“Well, we’re in the same place we were last year, up 3-2 heading back to Cleveland,” Kerr said. “If you told me this before the series, I would have taken it. So we’re in a good spot. We’re disappointed we didn’t win tonight, but, like I said, they outplayed us.”

Andrew Bogut leaves game with knee injury, called a sprain with MRI coming Tuesday

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OAKLAND — That looks ugly.

Andrew Bogut rotated over and rejected the layup of a driving J.R. Smith, but the collision left him in pain below the basket, grabbing his left knee in obviously tremendous pain. The Warriors went down and had a full possession 4-on-5, the Cavaliers came back and had a full possession, and the Warriors were headed back up the court before coach Steve Kerr stepped in and called a timeout.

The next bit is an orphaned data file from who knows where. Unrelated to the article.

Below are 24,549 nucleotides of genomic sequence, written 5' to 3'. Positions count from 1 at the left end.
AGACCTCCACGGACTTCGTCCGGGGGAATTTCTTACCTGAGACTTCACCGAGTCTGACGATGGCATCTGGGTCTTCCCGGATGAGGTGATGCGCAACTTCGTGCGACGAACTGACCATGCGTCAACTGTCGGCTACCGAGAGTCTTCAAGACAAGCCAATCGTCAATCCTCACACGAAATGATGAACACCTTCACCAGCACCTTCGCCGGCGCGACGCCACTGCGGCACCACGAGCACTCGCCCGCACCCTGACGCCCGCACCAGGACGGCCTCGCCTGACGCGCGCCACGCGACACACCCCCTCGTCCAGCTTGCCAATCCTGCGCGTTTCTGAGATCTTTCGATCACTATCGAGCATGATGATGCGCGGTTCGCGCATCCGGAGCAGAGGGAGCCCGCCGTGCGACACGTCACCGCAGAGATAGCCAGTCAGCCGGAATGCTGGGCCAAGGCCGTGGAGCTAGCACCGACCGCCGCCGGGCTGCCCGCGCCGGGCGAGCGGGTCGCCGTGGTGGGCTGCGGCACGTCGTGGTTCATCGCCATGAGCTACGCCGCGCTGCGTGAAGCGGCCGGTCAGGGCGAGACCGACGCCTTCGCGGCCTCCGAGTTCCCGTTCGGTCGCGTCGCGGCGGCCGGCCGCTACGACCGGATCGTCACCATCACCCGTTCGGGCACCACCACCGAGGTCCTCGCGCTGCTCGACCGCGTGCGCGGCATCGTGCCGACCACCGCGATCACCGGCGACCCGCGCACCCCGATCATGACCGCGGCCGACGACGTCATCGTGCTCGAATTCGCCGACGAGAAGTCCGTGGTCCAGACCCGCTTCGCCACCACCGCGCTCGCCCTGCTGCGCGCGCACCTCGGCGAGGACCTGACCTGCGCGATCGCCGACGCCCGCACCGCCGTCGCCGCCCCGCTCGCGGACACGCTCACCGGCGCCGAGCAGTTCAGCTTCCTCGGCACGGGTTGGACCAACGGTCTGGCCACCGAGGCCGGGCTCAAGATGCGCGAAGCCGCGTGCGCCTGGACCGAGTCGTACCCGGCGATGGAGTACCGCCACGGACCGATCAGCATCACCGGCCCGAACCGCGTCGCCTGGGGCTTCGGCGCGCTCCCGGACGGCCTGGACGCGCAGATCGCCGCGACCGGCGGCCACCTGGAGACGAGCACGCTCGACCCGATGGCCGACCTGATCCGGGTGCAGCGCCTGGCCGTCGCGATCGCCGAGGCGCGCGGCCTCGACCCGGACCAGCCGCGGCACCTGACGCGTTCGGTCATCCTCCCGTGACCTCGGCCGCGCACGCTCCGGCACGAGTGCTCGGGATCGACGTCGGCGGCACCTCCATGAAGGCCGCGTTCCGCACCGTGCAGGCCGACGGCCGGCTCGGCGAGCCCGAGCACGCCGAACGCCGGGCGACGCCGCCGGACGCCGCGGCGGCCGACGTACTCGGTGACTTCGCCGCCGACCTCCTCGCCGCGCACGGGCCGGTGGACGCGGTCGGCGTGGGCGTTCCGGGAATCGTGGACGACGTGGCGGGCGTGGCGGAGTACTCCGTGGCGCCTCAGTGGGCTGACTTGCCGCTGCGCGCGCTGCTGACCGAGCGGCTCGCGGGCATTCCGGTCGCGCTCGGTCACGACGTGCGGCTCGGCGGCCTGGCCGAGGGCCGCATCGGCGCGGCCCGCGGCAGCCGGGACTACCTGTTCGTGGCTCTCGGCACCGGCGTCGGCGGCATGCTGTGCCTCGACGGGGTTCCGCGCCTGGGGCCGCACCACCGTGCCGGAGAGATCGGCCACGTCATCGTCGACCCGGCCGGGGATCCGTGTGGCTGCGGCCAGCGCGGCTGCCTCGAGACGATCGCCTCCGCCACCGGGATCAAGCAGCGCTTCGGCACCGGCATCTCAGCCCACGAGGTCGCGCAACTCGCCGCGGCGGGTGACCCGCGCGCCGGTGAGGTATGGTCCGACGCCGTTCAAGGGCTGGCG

Bogut had to be helped off the court straight to the locker room, he could put no pressure on his left leg.

The Warriors are calling it a sprain right now and say an MRI is scheduled for Tuesday. From the replay, it looks to me like a hyperextension, but that’s just speculation.

He’s out for the rest of Game 5, and maybe for the series.

Klay Thompson cannot miss on way to 18 second-quarter points

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OAKLAND — You know Klay Thompson is feeling it when he takes a three Stephen Curry might think was a little deep.

In a fast-paced, entertaining first half of an NBA Finals game, nobody was hotter than Thompson — he was 5-of-5 shooting, 4-of-4 from three on his way to 18 second quarter points. That shot above was just one of his highlights.

However, the Warriors seven second quarter turnovers undercut Thompson’s shooting. So did LeBron James (25 first half points) and Kyrie Irving (18 points on 8-of-10 shooting) being hot as well. It was 61-61 at the half.